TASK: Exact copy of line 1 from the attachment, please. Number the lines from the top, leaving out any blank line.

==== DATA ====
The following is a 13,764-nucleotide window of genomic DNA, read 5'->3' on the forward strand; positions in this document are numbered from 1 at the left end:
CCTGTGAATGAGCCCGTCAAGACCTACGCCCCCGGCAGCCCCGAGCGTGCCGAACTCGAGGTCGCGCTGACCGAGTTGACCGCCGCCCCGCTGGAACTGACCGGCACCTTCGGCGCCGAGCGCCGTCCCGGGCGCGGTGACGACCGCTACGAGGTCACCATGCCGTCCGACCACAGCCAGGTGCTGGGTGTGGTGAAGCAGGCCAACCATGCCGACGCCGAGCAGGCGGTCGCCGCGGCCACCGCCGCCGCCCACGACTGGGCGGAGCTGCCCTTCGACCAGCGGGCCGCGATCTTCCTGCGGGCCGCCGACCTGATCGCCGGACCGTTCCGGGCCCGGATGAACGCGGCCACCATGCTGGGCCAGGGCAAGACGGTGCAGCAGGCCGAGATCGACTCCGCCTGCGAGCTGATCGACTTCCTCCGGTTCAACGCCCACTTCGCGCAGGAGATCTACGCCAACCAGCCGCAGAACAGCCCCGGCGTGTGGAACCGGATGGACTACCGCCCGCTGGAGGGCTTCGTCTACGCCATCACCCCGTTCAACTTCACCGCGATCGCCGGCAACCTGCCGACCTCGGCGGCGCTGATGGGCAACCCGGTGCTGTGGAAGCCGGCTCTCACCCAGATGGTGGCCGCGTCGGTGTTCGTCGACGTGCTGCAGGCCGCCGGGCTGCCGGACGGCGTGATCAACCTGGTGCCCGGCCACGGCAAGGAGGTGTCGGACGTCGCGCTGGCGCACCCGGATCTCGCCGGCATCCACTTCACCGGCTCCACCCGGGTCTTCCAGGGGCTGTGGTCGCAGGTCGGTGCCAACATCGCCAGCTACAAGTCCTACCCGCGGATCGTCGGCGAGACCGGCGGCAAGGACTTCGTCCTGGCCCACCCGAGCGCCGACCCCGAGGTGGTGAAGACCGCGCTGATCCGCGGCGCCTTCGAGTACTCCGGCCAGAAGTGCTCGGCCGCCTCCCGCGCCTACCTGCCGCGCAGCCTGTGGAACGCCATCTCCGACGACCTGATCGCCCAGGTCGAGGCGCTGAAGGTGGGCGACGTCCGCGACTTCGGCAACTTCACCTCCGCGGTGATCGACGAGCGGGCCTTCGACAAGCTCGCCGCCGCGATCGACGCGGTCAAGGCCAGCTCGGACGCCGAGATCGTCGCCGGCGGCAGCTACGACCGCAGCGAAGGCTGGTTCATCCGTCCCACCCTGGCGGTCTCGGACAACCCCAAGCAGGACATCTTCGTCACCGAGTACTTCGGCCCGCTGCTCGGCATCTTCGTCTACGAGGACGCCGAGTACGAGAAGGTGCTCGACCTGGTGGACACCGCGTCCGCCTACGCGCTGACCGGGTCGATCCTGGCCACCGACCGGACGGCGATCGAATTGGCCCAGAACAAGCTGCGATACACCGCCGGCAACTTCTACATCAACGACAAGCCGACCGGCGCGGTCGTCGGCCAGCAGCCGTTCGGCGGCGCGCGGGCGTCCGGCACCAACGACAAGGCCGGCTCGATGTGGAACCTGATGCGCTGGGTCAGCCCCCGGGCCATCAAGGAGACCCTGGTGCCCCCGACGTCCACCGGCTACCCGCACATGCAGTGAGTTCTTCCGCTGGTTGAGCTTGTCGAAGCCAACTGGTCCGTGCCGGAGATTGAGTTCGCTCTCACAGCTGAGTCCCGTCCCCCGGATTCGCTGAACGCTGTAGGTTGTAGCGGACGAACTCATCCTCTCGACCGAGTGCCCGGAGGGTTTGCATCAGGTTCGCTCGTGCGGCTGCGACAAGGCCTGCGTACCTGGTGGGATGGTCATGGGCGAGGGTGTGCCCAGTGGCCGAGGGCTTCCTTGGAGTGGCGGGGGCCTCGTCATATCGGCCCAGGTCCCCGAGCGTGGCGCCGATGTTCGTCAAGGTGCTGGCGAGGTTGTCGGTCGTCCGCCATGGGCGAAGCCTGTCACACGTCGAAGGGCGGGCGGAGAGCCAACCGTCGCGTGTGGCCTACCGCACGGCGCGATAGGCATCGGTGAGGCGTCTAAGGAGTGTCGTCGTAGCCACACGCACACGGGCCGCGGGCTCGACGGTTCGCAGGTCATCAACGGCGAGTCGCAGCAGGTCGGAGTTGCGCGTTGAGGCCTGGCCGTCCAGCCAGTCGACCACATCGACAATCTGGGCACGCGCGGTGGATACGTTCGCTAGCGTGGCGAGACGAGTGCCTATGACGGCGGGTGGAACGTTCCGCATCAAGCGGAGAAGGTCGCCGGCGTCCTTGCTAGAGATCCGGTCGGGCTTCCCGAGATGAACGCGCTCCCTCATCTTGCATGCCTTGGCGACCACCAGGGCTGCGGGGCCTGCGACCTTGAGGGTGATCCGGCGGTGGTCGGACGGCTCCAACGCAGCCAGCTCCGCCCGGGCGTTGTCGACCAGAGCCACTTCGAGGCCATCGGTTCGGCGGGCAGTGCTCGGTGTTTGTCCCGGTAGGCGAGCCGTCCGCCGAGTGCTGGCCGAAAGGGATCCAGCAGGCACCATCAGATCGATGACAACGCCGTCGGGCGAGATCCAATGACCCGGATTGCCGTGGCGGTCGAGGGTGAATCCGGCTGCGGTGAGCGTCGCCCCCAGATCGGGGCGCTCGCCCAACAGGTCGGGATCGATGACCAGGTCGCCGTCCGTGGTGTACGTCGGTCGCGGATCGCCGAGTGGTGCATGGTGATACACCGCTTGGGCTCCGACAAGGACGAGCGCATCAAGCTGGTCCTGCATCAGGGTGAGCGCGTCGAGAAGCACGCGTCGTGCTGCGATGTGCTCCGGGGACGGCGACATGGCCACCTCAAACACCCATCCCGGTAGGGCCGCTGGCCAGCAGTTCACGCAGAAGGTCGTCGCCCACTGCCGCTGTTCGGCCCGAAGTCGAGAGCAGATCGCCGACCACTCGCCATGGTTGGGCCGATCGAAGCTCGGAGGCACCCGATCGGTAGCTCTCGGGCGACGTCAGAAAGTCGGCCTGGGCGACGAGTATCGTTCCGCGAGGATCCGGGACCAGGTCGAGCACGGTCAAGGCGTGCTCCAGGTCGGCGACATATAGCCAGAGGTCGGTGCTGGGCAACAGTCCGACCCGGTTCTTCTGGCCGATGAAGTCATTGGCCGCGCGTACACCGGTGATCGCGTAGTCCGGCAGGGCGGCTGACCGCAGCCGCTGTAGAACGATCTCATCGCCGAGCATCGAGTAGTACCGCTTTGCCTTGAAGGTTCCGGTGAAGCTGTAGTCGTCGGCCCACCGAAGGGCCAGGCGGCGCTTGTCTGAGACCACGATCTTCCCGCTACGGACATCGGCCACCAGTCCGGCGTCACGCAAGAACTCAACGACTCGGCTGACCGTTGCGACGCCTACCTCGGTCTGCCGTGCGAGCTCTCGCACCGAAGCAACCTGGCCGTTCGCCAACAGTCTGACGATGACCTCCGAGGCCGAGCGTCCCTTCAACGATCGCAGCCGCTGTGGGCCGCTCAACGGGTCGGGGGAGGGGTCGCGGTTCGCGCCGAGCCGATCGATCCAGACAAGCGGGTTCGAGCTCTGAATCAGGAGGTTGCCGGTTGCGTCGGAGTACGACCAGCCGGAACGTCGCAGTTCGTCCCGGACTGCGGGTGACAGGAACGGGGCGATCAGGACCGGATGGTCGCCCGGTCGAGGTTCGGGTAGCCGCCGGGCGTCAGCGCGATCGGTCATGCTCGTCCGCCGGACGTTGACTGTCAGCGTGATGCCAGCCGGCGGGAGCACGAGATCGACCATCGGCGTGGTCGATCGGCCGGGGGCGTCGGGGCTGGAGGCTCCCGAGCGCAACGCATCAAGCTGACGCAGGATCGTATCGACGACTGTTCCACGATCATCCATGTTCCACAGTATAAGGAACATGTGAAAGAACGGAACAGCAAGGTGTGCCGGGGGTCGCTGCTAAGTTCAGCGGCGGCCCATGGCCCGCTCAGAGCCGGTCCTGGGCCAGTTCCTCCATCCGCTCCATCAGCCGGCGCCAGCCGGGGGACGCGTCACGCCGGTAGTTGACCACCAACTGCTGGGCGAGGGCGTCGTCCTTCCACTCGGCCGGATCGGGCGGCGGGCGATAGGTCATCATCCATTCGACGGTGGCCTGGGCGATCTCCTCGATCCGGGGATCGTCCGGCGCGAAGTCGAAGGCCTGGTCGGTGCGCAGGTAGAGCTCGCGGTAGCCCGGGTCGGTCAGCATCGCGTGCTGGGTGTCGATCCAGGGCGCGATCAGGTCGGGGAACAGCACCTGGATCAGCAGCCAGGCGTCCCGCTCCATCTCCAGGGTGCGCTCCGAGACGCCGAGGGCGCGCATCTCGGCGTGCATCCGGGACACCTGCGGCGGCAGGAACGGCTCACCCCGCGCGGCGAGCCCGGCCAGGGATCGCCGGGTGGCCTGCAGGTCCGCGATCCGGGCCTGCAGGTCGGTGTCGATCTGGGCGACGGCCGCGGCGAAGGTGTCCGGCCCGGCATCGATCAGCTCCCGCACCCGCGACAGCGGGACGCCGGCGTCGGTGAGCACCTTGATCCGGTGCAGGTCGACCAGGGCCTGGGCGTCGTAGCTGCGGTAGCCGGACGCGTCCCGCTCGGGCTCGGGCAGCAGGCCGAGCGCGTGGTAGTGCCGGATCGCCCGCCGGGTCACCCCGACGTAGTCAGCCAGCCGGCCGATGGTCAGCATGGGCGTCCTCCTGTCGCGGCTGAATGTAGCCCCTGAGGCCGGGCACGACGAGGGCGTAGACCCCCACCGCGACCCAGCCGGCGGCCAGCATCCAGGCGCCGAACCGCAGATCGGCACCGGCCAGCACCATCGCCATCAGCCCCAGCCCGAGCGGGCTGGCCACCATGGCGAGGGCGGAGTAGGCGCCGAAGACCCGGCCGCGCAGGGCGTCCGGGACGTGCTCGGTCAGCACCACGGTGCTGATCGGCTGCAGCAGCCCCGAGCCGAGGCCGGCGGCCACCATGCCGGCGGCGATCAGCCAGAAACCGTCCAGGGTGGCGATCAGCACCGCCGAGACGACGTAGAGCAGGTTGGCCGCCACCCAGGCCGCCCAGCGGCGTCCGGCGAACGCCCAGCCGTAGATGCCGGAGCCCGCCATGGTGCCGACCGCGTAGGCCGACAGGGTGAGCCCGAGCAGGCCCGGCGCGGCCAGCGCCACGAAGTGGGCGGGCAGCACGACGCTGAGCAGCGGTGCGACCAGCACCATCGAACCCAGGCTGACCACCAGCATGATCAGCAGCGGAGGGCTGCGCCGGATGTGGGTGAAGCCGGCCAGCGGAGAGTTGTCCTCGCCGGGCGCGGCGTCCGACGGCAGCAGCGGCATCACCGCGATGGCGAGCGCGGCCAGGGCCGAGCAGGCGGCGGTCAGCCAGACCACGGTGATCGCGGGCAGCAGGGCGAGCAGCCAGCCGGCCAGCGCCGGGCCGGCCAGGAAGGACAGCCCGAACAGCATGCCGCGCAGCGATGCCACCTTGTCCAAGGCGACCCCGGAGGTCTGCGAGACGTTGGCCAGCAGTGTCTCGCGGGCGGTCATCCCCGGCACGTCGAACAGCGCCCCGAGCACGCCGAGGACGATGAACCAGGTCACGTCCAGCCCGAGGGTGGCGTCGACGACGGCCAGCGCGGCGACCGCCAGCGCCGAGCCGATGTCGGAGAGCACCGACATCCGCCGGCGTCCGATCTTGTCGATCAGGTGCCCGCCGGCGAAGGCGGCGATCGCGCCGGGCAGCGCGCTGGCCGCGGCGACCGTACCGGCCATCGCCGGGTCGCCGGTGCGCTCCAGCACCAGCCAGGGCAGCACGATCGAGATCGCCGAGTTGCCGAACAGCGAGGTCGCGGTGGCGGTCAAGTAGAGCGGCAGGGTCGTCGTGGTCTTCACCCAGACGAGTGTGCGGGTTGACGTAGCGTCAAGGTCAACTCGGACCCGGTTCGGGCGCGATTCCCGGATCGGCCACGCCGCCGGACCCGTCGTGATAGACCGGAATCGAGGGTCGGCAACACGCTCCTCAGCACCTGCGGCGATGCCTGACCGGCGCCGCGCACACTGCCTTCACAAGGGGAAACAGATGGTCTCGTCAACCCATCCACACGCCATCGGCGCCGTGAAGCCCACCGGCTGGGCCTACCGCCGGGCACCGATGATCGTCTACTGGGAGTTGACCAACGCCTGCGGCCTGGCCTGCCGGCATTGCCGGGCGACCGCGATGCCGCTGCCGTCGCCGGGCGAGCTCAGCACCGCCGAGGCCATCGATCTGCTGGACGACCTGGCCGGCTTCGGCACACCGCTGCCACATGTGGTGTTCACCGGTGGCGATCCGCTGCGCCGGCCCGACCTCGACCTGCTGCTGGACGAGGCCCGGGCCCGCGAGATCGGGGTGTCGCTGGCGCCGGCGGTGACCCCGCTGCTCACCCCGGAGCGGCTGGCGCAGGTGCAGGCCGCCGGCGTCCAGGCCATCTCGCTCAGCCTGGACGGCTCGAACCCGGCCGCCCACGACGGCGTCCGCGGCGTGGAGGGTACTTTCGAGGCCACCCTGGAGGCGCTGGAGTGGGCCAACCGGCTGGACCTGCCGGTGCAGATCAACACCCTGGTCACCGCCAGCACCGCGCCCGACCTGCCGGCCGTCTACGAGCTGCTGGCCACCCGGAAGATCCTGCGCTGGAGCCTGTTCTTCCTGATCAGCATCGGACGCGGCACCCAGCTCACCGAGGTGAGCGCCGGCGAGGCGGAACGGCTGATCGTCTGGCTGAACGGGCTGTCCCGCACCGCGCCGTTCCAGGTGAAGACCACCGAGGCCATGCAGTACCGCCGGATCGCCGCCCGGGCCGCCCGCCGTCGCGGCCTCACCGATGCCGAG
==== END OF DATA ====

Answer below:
The following is a 13,764-nucleotide window of genomic DNA, read 5'->3' on the forward strand; positions in this document are numbered from 1 at the left end: